Yep, at Left Hand Church, we’ve got our shit  stuff together.  So you’ll never see a picture of an proud dog in a Cookie Monster costume photoshopped onto the stage of our auditorium behind our incredibly gifted Pastor of Preaching and Worship.  And it would never have been photoshopped there by the newest member of our Leadership Council.  Not ever.

And isn’t that the outfit the pastor wore at her TEDxMileHigh talk?  No, our pastor would never wear the same thing twice.  Because above all else, Left Hand is a very serious church.

Look What Slipped By The News Media!

Over the past month I have become frightened, first by the increasingly racially-tinged and divisive rhetoric coming from the White House, and then by a decision made by the Justice Department last Wednesday.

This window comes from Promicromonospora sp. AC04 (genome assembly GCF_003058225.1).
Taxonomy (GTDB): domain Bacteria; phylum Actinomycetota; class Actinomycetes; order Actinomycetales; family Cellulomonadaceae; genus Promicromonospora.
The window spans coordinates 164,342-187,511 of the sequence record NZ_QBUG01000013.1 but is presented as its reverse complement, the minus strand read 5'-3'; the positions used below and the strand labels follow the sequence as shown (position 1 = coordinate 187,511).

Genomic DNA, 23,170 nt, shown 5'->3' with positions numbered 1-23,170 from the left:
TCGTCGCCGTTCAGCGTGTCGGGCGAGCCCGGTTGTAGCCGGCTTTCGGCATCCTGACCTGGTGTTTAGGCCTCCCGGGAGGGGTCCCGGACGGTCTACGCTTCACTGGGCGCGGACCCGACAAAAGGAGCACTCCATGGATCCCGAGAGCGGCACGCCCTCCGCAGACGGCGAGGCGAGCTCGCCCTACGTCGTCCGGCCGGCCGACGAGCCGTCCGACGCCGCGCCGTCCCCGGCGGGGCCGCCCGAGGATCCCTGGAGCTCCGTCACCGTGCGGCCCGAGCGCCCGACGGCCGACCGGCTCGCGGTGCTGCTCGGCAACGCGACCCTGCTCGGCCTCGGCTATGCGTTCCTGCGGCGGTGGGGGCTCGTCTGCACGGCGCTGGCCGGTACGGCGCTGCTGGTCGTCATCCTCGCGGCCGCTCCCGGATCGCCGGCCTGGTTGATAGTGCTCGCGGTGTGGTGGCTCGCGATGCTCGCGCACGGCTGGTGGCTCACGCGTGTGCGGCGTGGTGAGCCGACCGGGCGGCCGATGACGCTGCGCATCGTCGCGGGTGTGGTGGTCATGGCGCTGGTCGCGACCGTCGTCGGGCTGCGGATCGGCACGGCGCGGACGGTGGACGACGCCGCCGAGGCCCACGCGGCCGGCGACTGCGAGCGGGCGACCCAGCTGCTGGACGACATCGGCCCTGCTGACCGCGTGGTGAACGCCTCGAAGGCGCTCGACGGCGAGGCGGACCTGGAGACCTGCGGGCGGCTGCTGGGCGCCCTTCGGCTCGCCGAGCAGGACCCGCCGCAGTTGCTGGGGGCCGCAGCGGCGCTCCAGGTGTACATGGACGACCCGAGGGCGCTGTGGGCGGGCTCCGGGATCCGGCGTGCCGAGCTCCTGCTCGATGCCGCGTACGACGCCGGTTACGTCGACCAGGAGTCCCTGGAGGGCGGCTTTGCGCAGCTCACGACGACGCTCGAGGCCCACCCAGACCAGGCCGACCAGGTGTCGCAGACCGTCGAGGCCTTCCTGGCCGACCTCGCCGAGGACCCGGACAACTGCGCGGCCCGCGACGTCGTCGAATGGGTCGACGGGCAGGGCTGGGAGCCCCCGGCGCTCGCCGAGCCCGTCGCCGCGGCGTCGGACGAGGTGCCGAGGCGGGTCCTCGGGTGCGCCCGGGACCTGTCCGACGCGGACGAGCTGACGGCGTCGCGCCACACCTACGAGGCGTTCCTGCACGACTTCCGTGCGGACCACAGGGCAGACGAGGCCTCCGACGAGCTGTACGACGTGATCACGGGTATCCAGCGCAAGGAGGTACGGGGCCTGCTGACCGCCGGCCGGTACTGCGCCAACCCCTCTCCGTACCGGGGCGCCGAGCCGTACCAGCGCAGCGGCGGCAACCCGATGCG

With Trump’s pronouncements coming at a dizzying pace, many quickly forgot that a few Sundays ago the New York Times reported that the current administration was preparing to pronounce that gender is determined at birth, and all accommodations for transgender people should be ended. Last Wednesday the threat became a reality when  the Justice Department took the first step, informing its employees they were no longer to protect the rights of transgender people on issues related to housing and employment.

That news got lost in the pre-election madness.  The Justice Department’s instruction was not just one more crazy idea tossed to the electorate by an unhinged president. It was the first step of a calculated decision to eradicate the transgender population, perpetrated by the Justice Department of the United States of America.